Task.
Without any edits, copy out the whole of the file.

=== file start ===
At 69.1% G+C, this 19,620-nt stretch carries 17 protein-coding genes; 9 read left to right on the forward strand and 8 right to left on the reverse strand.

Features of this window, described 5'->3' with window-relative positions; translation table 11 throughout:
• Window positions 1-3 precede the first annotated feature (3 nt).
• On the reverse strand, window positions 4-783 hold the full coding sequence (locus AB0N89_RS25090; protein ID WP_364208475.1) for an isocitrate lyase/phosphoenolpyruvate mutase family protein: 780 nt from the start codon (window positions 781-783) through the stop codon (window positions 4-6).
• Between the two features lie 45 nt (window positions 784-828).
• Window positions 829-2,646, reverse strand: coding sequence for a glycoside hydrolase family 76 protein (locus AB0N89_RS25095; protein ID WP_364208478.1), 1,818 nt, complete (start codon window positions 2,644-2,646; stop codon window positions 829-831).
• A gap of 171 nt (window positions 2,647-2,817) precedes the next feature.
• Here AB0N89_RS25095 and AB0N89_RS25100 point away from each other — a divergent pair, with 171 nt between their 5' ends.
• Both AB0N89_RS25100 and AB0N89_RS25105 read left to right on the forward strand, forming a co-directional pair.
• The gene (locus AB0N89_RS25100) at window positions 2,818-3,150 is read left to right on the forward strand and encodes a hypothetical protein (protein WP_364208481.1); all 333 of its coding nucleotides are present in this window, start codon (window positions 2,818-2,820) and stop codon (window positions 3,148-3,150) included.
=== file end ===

At 69.1% G+C, this 19,620-nt stretch carries 17 protein-coding genes; 9 read left to right on the forward strand and 8 right to left on the reverse strand.

Features of this window, described 5'->3' with window-relative positions; translation table 11 throughout:
• Window positions 1-3 precede the first annotated feature (3 nt).
• On the reverse strand, window positions 4-783 hold the full coding sequence (locus AB0N89_RS25090; protein ID WP_364208475.1) for an isocitrate lyase/phosphoenolpyruvate mutase family protein: 780 nt from the start codon (window positions 781-783) through the stop codon (window positions 4-6).
• Between the two features lie 45 nt (window positions 784-828).
• Window positions 829-2,646, reverse strand: coding sequence for a glycoside hydrolase family 76 protein (locus AB0N89_RS25095; protein ID WP_364208478.1), 1,818 nt, complete (start codon window positions 2,644-2,646; stop codon window positions 829-831).
• A gap of 171 nt (window positions 2,647-2,817) precedes the next feature.
• Here AB0N89_RS25095 and AB0N89_RS25100 point away from each other — a divergent pair, with 171 nt between their 5' ends.
• Both AB0N89_RS25100 and AB0N89_RS25105 read left to right on the forward strand, forming a co-directional pair.
• The gene (locus AB0N89_RS25100) at window positions 2,818-3,150 is read left to right on the forward strand and encodes a hypothetical protein (protein WP_364208481.1); all 333 of its coding nucleotides are present in this window, start codon (window positions 2,818-2,820) and stop codon (window positions 3,148-3,150) included.